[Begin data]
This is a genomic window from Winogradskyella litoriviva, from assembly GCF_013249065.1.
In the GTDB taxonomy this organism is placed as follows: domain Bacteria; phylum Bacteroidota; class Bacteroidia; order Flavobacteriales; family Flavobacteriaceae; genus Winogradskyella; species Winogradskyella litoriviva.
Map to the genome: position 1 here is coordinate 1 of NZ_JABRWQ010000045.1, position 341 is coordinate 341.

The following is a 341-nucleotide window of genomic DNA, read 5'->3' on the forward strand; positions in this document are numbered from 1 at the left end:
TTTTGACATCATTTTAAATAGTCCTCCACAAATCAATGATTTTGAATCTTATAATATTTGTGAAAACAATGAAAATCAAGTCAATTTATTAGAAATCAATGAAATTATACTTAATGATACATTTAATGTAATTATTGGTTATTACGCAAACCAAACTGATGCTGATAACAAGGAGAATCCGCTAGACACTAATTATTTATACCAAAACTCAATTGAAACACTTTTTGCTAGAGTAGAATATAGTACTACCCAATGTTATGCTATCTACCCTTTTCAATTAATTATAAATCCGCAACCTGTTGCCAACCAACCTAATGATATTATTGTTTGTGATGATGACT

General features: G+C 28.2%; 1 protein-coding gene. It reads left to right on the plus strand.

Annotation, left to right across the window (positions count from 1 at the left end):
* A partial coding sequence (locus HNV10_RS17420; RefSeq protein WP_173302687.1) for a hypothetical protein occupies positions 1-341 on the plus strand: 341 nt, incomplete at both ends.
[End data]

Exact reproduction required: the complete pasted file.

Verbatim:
This is a genomic window from Winogradskyella litoriviva, from assembly GCF_013249065.1.
In the GTDB taxonomy this organism is placed as follows: domain Bacteria; phylum Bacteroidota; class Bacteroidia; order Flavobacteriales; family Flavobacteriaceae; genus Winogradskyella; species Winogradskyella litoriviva.
Map to the genome: position 1 here is coordinate 1 of NZ_JABRWQ010000045.1, position 341 is coordinate 341.

The following is a 341-nucleotide window of genomic DNA, read 5'->3' on the forward strand; positions in this document are numbered from 1 at the left end:
TTTTGACATCATTTTAAATAGTCCTCCACAAATCAATGATTTTGAATCTTATAATATTTGTGAAAACAATGAAAATCAAGTCAATTTATTAGAAATCAATGAAATTATACTTAATGATACATTTAATGTAATTATTGGTTATTACGCAAACCAAACTGATGCTGATAACAAGGAGAATCCGCTAGACACTAATTATTTATACCAAAACTCAATTGAAACACTTTTTGCTAGAGTAGAATATAGTACTACCCAATGTTATGCTATCTACCCTTTTCAATTAATTATAAATCCGCAACCTGTTGCCAACCAACCTAATGATATTATTGTTTGTGATGATGACT

General features: G+C 28.2%; 1 protein-coding gene. It reads left to right on the plus strand.

Annotation, left to right across the window (positions count from 1 at the left end):
* A partial coding sequence (locus HNV10_RS17420; RefSeq protein WP_173302687.1) for a hypothetical protein occupies positions 1-341 on the plus strand: 341 nt, incomplete at both ends.